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Dear Black Man: I am not in competition with you!

I love my black men, I swear I do, but I promise you, BLACK MAN, I do not walk around thinking I can be better than you!

Matter of fact, in life, one thing I am certain of, is that I do not compete with anyone other than myself.

I challenge myself with my goals. I monitor and track my own accomplishments, therefore my success is measured only by my will to be better than the person I was yesterday!


Success is often measured in monetary value, I mean it's the American way; get rich, or die trying right? That's the mentality of most, if not all, Americans, therefore, the definition of success has been watered down to solely financial gain.


Garrett"Success should not be measured by the net worth of the people in the room with you, but by the net total of individual lives positively impacted by you!" -Audreyanna



I found that in a couple of my previous relationships, there were men, who measured their success by comparing their success to mine. I also noticed that they'd try to impress me based on the level of success I portrayed, or what they believed/assumed me to have (while dating).

I understand that it can be intimidating for a women to have been published, have multiple Master degrees and/or professional success, but that doesn't mean that you (black man) have to match my success, in order to get my attention.

Not only that, but I've learned that any man who feels the need to "one up me", is not truly happy for me. Because this essentially means that you're competing with me, which I would never want a partner to do.

If you know me at all, you know for a fact that I'm known for being real, so let me be clear, while it is truth that I have been self-published 5 times, understand that this means that I did the publishing myself! I have no contract and no advances. I have no marketing team, etc. so the money or level of success it may appear that I have is not there, at least not yet.

I love to write, that's what I will continue to do for the rest of my life, but I am just not at the point where some people assume I am.

Additionally, I may have had great jobs, where I made a great living, but I, like most people, have experienced life, and all great things come to an end. It's life and it's inevitable. At some point in our lives, we are forced to work hard to rebuild, and that's usually what people see when they look at me. I'm not now, nor have I even been defeated by strife. I don't succumb to life's hardships, I persevere and move on.

Know that if you assume anything about me, assume that I'm just living the best way I can, and there's nothing to be intimidated about.

I have never once believed that people should compete and achieve monetary goals for a certain stature. Therefore, I'd never believe that two people will ever be in the exact same place financially, especially before marriage, or have the exact same level of success.


What happened to idea of just loving someone genuinely for who they are?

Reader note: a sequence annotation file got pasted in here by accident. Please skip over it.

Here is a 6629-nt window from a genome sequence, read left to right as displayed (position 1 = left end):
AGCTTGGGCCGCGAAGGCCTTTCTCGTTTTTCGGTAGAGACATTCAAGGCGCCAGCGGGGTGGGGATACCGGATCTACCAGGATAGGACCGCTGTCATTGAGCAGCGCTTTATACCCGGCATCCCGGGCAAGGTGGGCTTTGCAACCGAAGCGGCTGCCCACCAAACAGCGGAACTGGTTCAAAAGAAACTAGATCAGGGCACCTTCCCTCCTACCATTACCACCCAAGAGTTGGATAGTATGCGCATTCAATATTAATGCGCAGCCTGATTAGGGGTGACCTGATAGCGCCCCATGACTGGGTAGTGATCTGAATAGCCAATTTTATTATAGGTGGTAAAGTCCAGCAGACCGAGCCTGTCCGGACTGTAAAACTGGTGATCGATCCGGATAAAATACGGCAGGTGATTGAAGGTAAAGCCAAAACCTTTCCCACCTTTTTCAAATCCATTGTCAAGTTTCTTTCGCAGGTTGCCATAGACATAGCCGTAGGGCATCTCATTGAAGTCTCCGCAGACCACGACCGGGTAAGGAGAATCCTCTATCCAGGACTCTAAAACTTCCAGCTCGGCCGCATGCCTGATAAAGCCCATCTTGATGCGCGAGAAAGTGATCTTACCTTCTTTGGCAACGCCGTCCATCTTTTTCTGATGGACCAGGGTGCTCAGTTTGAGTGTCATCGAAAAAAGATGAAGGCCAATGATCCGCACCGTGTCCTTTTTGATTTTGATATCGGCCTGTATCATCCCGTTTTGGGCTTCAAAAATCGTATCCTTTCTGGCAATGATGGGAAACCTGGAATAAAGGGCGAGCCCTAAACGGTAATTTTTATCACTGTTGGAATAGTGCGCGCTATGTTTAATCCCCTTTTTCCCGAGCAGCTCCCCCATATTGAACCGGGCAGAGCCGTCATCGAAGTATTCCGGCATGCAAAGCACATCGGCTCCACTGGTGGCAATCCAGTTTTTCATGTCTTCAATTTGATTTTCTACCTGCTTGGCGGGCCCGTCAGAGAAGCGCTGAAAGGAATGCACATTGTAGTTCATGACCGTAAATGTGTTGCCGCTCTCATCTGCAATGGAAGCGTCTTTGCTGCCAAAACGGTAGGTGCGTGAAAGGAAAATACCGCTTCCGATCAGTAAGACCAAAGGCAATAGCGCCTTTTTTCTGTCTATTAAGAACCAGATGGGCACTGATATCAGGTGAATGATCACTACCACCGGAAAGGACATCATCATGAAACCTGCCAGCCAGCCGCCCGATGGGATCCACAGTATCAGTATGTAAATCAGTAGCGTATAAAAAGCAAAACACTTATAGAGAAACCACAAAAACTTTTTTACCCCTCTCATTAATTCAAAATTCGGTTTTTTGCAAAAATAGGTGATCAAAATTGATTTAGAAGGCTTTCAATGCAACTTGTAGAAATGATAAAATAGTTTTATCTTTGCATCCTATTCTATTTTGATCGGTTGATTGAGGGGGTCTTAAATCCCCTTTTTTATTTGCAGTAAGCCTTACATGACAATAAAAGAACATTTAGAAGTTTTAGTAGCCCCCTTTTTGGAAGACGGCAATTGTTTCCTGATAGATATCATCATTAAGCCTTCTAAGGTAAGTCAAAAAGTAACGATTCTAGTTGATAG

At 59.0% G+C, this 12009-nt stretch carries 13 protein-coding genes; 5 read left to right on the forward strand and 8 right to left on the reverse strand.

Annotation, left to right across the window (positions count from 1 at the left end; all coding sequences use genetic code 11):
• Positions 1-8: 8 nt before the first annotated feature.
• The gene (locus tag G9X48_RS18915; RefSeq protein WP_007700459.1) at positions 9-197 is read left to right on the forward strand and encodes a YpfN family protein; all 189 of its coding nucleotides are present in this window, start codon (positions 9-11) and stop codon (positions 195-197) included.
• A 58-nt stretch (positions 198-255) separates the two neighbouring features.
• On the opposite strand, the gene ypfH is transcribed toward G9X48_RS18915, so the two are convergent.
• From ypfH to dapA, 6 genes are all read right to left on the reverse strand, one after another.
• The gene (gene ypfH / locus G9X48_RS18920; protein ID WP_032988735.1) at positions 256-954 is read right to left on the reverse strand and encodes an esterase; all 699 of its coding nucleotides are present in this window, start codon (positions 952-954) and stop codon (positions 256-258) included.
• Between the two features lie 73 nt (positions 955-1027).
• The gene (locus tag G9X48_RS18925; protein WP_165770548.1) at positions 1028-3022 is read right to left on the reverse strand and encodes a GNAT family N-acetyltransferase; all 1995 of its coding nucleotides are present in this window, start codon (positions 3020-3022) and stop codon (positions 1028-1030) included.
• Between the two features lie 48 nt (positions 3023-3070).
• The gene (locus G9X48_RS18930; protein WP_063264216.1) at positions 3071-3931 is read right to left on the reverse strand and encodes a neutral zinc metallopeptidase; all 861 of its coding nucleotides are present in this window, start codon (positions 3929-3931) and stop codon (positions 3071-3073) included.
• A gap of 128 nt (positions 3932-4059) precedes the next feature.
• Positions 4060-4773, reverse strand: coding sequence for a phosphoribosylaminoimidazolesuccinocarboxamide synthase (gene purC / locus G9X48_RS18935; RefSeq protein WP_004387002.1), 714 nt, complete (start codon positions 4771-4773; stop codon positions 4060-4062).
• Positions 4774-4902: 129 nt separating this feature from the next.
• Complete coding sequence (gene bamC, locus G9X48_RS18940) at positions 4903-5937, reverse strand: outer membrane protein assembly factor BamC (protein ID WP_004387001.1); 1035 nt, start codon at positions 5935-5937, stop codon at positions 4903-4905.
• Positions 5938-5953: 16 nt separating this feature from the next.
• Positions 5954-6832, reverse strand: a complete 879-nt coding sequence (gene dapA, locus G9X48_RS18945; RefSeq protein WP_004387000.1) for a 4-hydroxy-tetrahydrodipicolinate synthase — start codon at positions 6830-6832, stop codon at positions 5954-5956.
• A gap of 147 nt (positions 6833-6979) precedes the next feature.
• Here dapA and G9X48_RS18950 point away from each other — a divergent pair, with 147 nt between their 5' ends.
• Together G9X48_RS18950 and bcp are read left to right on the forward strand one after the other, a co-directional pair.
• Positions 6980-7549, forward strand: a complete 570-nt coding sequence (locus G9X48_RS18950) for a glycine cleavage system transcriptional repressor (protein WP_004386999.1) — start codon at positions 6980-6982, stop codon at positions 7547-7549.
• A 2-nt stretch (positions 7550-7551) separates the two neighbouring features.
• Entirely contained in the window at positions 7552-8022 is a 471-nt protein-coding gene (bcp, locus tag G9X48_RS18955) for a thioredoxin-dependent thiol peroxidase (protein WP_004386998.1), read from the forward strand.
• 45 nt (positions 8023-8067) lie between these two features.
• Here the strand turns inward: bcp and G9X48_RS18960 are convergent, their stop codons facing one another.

Maybe we're all lost in a world where superficial is the new natural, so it's hard to figure out what to truth of someone is; but, we haven't lost our ability to ask questions, therefore we're allowing ourselves to be blinded by lies. Because if we make a choice not to actively get to know someone, than we take responsibility for being fooled. Period.

I'd honestly rather be single, than be in a relationship with a lie.

But I understand that acceptance is a lesson, and I had to learn to happily accept someone for who they are, and love them through their success, trials and tribulations. However, just my luck, it's hard for me to get a black man to love me that way in return.

I questioned often why it was so hard for men to accept me for who I am and where I was in my life...

At one point I thought it was me. I would try to determine what I did to make men feel inadequate, what I did for men to be unable to accept me in my success, etc. Then I realized that it wasn't me, it was them (black men). I realized that men have this idea of "the perfect time and perfect circumstance".


In the mind of Black Men, I learned that they have to have all things together in order to be right for the person they want to pursue. And while I get this, I don't think it's fair for men to want to support a women through her struggle, and not allow her to support them through their struggle.

Let's face it, no matter how much we think we have it together in the beginning, the real task is in keeping it together...

Plus it's not enough that we all mature on/at different levels, but then we have to wait for the perfect time and circumstance, when you (black man) are ready to be an adult and have a family, to be in a relationship that you (black man) will actively participate in.

I will never understand why that has to be, when you can just let me be me, love me, and let me love you, through whatever it is that you are pursuing.

Many people don't realize but the longest lasting relationships are between individuals who've experienced hardship, know how their partners deal with hardship, and that support one another through those hardships.

Black man, please note that we don't have to compete for you to feel like you are the head, or the best. You can be the best version of yourself with me, and I like to think that I can contribute to assisting you become the best version of yourself.

Dear Black Man, I refuse to be in competition with you. We just work better together...

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Audridom the blog created by author and blogger Audreyanna Garrett, stands to give birth to spirits of acceptance, encouragement, understanding and forgiveness, as well as help diminish spirits of fear, desperation, doubt and frustration, all while encouraging us to move forward in truth to something greater. 

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